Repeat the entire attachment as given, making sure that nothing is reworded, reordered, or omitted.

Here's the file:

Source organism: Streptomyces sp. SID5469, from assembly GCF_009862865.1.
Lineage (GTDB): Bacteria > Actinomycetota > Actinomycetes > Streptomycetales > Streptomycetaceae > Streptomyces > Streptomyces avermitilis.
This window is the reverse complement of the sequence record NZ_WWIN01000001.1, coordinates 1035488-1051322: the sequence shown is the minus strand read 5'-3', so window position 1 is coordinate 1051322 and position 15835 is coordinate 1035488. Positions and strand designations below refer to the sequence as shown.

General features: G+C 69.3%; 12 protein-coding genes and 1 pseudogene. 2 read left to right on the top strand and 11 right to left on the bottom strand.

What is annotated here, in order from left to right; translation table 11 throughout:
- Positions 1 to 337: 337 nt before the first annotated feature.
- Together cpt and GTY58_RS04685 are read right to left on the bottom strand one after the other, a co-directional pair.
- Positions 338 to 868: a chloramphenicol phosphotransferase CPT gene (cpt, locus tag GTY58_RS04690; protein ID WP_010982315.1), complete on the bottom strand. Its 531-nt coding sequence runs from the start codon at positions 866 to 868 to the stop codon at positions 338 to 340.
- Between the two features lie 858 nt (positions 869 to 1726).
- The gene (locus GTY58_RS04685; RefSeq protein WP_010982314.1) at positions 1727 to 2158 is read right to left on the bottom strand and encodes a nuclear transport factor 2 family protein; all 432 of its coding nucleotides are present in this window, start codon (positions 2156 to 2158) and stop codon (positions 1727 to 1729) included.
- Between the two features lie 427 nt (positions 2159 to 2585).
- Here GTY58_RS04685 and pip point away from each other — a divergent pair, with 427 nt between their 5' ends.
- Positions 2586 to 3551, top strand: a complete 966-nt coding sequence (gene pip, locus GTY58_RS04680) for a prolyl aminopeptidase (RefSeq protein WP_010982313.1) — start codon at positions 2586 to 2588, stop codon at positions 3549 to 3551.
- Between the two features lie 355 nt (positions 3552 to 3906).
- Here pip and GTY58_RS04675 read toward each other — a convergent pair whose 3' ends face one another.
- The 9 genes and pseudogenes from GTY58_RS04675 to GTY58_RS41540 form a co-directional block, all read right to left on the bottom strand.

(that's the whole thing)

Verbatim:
Source organism: Streptomyces sp. SID5469, from assembly GCF_009862865.1.
Lineage (GTDB): Bacteria > Actinomycetota > Actinomycetes > Streptomycetales > Streptomycetaceae > Streptomyces > Streptomyces avermitilis.
This window is the reverse complement of the sequence record NZ_WWIN01000001.1, coordinates 1035488-1051322: the sequence shown is the minus strand read 5'-3', so window position 1 is coordinate 1051322 and position 15835 is coordinate 1035488. Positions and strand designations below refer to the sequence as shown.

General features: G+C 69.3%; 12 protein-coding genes and 1 pseudogene. 2 read left to right on the top strand and 11 right to left on the bottom strand.

What is annotated here, in order from left to right; translation table 11 throughout:
- Positions 1 to 337: 337 nt before the first annotated feature.
- Together cpt and GTY58_RS04685 are read right to left on the bottom strand one after the other, a co-directional pair.
- Positions 338 to 868: a chloramphenicol phosphotransferase CPT gene (cpt, locus tag GTY58_RS04690; protein ID WP_010982315.1), complete on the bottom strand. Its 531-nt coding sequence runs from the start codon at positions 866 to 868 to the stop codon at positions 338 to 340.
- Between the two features lie 858 nt (positions 869 to 1726).
- The gene (locus GTY58_RS04685; RefSeq protein WP_010982314.1) at positions 1727 to 2158 is read right to left on the bottom strand and encodes a nuclear transport factor 2 family protein; all 432 of its coding nucleotides are present in this window, start codon (positions 2156 to 2158) and stop codon (positions 1727 to 1729) included.
- Between the two features lie 427 nt (positions 2159 to 2585).
- Here GTY58_RS04685 and pip point away from each other — a divergent pair, with 427 nt between their 5' ends.
- Positions 2586 to 3551, top strand: a complete 966-nt coding sequence (gene pip, locus GTY58_RS04680) for a prolyl aminopeptidase (RefSeq protein WP_010982313.1) — start codon at positions 2586 to 2588, stop codon at positions 3549 to 3551.
- Between the two features lie 355 nt (positions 3552 to 3906).
- Here pip and GTY58_RS04675 read toward each other — a convergent pair whose 3' ends face one another.
- The 9 genes and pseudogenes from GTY58_RS04675 to GTY58_RS41540 form a co-directional block, all read right to left on the bottom strand.